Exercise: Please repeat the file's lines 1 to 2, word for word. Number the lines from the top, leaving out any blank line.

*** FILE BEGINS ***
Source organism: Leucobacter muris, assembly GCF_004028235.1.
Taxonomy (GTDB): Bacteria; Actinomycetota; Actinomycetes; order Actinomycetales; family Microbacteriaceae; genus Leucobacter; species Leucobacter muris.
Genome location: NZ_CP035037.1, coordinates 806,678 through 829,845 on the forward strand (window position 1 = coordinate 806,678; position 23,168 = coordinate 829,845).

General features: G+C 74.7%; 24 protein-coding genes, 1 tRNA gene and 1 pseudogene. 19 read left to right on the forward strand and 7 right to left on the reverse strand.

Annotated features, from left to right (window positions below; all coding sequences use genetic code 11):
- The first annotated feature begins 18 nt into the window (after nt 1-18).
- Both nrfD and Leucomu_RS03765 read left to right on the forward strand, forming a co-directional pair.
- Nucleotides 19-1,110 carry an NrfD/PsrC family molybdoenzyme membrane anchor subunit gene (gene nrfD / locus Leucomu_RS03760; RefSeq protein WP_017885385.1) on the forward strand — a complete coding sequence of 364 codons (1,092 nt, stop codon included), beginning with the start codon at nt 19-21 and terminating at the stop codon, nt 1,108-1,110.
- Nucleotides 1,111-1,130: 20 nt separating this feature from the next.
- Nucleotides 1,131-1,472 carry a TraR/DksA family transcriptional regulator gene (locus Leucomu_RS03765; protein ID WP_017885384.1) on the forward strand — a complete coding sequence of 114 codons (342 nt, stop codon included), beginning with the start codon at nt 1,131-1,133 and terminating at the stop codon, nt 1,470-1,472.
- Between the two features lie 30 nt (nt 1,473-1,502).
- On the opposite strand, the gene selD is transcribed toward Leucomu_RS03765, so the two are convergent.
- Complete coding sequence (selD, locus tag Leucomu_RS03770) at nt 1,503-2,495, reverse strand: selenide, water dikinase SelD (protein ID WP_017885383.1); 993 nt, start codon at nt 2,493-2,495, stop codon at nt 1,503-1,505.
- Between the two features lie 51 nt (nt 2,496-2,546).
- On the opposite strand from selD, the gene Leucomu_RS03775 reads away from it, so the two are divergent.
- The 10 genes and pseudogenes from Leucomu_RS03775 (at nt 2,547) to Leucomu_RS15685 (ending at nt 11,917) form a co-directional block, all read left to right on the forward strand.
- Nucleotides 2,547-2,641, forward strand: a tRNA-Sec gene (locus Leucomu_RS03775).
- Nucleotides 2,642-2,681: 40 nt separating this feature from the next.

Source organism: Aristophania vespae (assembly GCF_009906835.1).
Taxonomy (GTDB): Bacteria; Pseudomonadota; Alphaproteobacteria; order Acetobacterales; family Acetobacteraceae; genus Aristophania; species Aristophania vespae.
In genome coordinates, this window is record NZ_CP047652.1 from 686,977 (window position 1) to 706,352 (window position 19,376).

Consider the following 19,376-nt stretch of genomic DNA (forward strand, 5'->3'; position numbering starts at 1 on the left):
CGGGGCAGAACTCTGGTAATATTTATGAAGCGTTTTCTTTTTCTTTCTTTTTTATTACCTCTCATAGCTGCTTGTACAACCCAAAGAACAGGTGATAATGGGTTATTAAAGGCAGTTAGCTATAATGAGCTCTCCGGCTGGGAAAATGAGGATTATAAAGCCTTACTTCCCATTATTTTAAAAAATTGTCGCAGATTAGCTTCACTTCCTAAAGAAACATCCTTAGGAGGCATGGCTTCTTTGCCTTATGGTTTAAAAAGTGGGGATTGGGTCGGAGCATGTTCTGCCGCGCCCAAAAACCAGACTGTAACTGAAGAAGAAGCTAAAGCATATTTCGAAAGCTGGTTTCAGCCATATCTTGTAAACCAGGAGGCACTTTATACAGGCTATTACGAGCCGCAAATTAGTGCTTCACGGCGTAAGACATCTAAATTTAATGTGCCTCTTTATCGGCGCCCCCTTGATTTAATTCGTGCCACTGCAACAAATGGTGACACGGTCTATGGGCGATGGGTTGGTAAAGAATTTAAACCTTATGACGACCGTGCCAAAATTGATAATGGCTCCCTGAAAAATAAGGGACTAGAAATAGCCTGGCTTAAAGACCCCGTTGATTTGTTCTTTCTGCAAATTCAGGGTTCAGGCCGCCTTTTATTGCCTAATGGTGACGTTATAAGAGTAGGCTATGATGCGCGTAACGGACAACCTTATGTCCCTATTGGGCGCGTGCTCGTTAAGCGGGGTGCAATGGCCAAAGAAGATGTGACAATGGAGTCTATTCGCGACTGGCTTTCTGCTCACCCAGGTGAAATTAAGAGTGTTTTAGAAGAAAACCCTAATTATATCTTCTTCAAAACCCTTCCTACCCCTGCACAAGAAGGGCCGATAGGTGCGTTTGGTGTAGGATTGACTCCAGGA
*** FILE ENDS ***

Source organism: Leucobacter muris, assembly GCF_004028235.1.
Taxonomy (GTDB): Bacteria; Actinomycetota; Actinomycetes; order Actinomycetales; family Microbacteriaceae; genus Leucobacter; species Leucobacter muris.